The lower dynamic loft of a heavy driver head combined with reduced spin rpm produces optimal distance for fast swinging golfers.
Cons Of A Heavier Head
Decreased Clubhead Speed
The biggest downside of a heavier driver head is that it reduces your clubhead speed.
That makes it difficult for players with slow tempos to optimize their ball speed at impact, leading to a weak launching shot and a loss of distance.
Mackenzie’s study identified a trend of sliced shots when players hit a 200-gram driver head.
The reason for this stems from players struggling to square their face up at impact and generating excess fade spin.
If you are slicing your shots, you might need a lighter driver head. Conversely, if you struggle with a hook, a heavier head may improve your results.
Pros Of A Lighter Driver Head
Contrary to their findings on heavier driver heads, Mackenzie and his team discovered that driver heads with a reduced mass led to increased clubhead speed.
Slower swingers may appreciate the extra speed to help them transfer the energy to the ball at impact for an enhanced launch.
While less spin is ideal for maximum distance off the tee, you need some spin to help you get the ball airborne.
Slower swingers struggle to generate sufficient ball speed and spin to send the ball skywards when playing with a heavy driver head.
The lighter construction of these driver’s heads is user-friendly for slower swinging golfers to generate sufficient speed to achieve a high, powerful launch.
Reduced Smash Factor
Based on the Mackenzie study, we see that lighter driver heads produce reduced smash factor compared to those with more mass.
That means that players have a lower ball speed to clubhead speed ratio, which technically leads to less distance.
Lighter driver heads can cause faster-swinging golfers to generate excessive spin levels, resulting in lost distance.
Excessive spin and a lighter driver head are not ideal for fast swingers who are prone to ballooning their tee shots. Skying your drive reduces your carry distance and roll.
Can I Add Weight To My Driver Head?
There are a variety of drivers on the market that enable you to add or remove custom weights from your driver.
However, if you do not enjoy this luxury, you can add lead tape to the sole, if you need to increase the mass.
Shaft Weight vs Head Weight?
In my previous article on driver head weight, I delved into the effects of weight on your shaft. If you increase the mass of your head, you may need to reduce the flex and weight of your driver shaft.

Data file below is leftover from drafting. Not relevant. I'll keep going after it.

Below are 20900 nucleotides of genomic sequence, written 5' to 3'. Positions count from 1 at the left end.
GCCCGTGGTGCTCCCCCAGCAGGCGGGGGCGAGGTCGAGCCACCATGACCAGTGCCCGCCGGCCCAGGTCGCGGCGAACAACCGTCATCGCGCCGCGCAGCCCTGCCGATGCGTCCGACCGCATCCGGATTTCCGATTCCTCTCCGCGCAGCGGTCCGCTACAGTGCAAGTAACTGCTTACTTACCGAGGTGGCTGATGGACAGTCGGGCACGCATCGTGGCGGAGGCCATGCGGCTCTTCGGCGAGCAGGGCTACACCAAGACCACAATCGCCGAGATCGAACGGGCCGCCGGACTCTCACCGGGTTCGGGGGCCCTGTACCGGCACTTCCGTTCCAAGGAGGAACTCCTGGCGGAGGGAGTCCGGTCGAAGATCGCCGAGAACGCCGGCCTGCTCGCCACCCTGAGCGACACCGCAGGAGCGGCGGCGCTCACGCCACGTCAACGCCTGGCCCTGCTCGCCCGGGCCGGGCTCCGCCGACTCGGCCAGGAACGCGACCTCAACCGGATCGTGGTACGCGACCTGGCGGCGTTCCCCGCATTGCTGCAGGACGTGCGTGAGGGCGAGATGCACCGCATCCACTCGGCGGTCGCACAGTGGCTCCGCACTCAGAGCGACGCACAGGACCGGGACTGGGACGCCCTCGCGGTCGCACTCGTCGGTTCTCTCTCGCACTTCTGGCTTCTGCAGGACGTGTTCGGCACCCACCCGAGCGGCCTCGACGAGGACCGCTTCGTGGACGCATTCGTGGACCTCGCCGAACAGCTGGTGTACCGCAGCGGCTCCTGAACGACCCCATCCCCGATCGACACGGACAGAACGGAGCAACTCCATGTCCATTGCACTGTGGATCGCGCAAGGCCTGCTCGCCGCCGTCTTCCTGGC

A heavier head increases the overall weight of the driver, which can make it challenging to get your tee shots airborne if you are a slower swinger. Conversely, a lighter driver head may require a stiffer, heavier shaft that helps reduce spin and promotes a piercing ball flight.
How To Know Your Driver Head Is Too Light?
We have already looked at a few symptoms of a light driver. These include generating excessive spin, a reduced smash factor, and ballooning drives.
Furthermore, your driver’s head may be too light if you hook your drives more often than not. These are problems faced mostly by golfers with faster swing speeds.
How To Know If Your Driver Head Is Too Heavy?
Contrary to the factors determining if your driver’s head is too heavy, here is how you know if the weight is excessive for your swing.
For starters, you will experience reduced clubhead speed. And you may be prone to slicing your tee shots.
A heavy driver head is challenging for slower swingers to launch their shots consistently, leading to reduced distance.
Conclusion On Is A Heavier Driver Head Better?
After delving into the question is a heavier driver head better, we now know that the answer is yes and no. A heavy driver head suits players with faster swing speeds looking for less dynamic loft to induce a low launching shot with minimal spin.
A driver head with an increased mass also increases your smash factor compared to lighter designs. However, it is not all rosy as a heavier driver has several downsides for slow swinging players.
The most common disadvantage is the reduction in clubhead speed, while they also open you up for a slice or pushed shot.
In conclusion, if you are a faster swinging golfer, you may enjoy more advantages from adding weight to your driver’s head than removing it.
So, if you are looking for a higher smash factor from your club, it is time to start adding some weight.